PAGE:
Hypnobirthing: The Birth Pause

This blog post is written by me, Alice, Lancashire Hypnobirthing Teacher to share with you my insights into The Birth Pause, seen during my work as a Midwife in Lancashire.

Introduction

The Birth Pause is a term coined by Mary Esther Malloy, a Doula from America. Mary recognised that by unhurrying the moment of birth, birth is transformed for both mothers and babies.

Imagine….

  • you’ve carried your baby for 9 long months
  • you’ve had long hours or intense rapid minutes of birth
  • your baby is suddenly sprung onto your chest
  • dried
  • cries
  • then you finally take a breath

BUT what if that birth was slower

So…..

  • you’ve grown your baby for 9 months
  • you’ve been supported your hours or minutes of birth
  • your baby is born between your legs
  • you look down
  • see your baby
  • register that your own creation is HERE
  • you wrap your fingers round your babies chest
  • and scoop your baby up to your chest
  • where your baby lies gently in skin to skin

Modern society has an urge to constantly be moving forwards, and we forget sometimes to slow down! In pregnancy too you might find yourself wishing your due date would arrive (especially in this heat!) willing yourself into labour and for your baby to arrive.

Clemmie Hooper describes too, the importance of slowing down when baby is born and your home, and suggests at least “a week in bed and a week on the sofa”. How else can we protect and support those precious first weeks with our baby.

Here we take a look at the physiology of birth, all about cord clamping and how introducing a birth pause to your birth ‘plan’ can transform how you remember those first moments with your baby.

What is the physiology of birth?

When babies are born they physiologically take time to transition to their new world. As they are born, the fresh air around them, and the squeezing of their bodies through the birth canal (or through the abdominal wall opening if born by caesarean) triggers the first breath. Much of the fluid (amniotic fluid that the baby has been taking in and out while in utero) is squeezed out during this process. Then with the first breath and cry more fluid is expelled from the airways and is normally all expelled by 3-5 breaths, and the lungs fill with oxygen filled air. The lung tissue itself loses the fluid into the surrounding tissue due to a pressure gradient (2), this takes about 4 hours typically. The transition from babies getting their oxygen from the cord, to getting their oxygen from the air and their lungs takes a few minutes, as the whole cardiovascular (heart) system reorganises itself. This includes the rapid closing of a small hole between the left and right sides of the heart (1).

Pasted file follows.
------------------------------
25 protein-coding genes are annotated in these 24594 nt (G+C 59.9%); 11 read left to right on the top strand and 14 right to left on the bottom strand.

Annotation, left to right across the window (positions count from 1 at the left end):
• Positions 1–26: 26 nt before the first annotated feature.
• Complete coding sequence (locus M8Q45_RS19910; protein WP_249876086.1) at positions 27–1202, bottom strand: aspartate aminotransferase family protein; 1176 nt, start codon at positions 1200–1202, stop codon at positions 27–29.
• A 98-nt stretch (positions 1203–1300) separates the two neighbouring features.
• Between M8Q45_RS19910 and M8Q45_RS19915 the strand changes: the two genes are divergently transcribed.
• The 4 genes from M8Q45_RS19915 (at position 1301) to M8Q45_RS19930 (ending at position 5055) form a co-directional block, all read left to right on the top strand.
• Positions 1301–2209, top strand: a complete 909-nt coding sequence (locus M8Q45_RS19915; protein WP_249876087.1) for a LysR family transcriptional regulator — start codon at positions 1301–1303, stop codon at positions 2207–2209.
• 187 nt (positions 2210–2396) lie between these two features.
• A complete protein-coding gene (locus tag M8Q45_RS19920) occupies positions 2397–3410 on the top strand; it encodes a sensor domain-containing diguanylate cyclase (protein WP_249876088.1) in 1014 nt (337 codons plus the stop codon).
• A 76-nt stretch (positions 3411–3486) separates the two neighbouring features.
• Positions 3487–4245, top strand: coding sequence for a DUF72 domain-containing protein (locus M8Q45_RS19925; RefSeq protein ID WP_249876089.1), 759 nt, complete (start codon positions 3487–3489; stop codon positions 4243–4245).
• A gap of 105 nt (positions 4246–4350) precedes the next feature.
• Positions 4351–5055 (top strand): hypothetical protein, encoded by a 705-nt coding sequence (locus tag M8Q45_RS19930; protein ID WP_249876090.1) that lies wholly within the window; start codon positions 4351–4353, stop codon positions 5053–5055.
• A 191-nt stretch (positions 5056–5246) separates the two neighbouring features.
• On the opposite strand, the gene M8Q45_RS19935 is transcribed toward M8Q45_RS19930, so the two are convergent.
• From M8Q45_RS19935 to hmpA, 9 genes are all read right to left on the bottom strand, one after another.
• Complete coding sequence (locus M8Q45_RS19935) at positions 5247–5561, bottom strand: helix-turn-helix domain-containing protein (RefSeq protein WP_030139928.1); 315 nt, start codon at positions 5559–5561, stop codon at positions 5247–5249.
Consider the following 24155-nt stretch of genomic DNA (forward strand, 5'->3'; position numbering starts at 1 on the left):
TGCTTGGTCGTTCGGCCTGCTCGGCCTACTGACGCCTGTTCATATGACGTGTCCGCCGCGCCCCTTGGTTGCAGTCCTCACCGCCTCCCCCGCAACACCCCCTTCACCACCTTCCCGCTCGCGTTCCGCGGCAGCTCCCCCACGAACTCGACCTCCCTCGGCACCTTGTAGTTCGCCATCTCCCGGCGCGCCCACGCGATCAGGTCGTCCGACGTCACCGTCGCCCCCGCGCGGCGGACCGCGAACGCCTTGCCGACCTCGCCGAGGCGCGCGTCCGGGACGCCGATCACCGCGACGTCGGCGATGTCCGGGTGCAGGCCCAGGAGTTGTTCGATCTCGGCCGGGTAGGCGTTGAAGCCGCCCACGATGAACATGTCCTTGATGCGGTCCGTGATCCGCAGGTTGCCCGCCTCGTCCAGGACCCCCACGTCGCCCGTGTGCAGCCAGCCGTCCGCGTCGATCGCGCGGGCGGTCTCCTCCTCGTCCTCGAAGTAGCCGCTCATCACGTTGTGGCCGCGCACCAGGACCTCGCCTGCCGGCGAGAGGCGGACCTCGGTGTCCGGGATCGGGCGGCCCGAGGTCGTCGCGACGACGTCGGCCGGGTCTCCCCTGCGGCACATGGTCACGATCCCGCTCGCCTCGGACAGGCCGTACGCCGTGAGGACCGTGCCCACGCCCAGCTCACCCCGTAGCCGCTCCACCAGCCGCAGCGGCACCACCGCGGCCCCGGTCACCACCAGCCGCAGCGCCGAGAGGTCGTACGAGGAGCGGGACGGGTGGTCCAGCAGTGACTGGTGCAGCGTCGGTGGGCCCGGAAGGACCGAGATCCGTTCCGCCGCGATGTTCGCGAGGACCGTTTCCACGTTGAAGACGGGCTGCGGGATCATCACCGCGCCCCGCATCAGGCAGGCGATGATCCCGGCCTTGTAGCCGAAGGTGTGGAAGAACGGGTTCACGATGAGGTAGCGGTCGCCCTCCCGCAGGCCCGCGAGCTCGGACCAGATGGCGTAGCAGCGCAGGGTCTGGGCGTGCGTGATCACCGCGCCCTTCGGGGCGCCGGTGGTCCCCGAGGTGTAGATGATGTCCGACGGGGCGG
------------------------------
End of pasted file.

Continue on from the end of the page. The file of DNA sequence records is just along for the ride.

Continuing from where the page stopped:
What does this have to do with cord clamping?

Physiology

When the babies cord is clamped immediately at birth, the flow of blood from mother to baby is stopped, and this blood flow carries babies oxygenated blood, as such, the clamping and cutting of the cord, reduces venous return (blood flow back to the heart) by 30-50% (3). Blood flow going from the heart round to the rest of the babies body is then also reduced. Then blood flow to the babies brain rapidly increases then decreases at that point, so as to preserve oxygen flow to the brain. Until the breathing establishes and the respiratory system has played catch up, the blood flow from the heart remains low till normal cardiac output is restored(3). By delaying cord clamping until ventilation is normal (so the babies breathing is established), the changes in blood flow to the lungs, and output of blood through the lung can adjust at birth more smoothly, without affecting cardiac output (blood flow from the heart) as the blood continues to flow from the mother through the cord to baby. Babies blood pressure also remains more stable during transition to breathing as a result. Delayed cord clamping also improves babies iron stores (4).

When to clamp?

When to clamp the umbilical cord has been debated for centuries, but the first ever mention dates back to Aristotle around 350BC. There are many terms for clamping of the cord timing: delayed cord clamping, wait for white, optimum cord clamping or deferred cord clamping. All these terms refer to waiting at least a minute before cutting the cord, as opposed to immediate cord clamping which remains the predominant practice worldwide. Optimal timing for delay in cord clamping in healthy term and preterm infants is not clear. For these infants it could be argued that its best to wait until the infant is physiologically fully adapted, with fully established breathing, and pink and warm. So at least 5 if not 10 minutes, but instead of timings midwives and doctors could observe the infant for those features.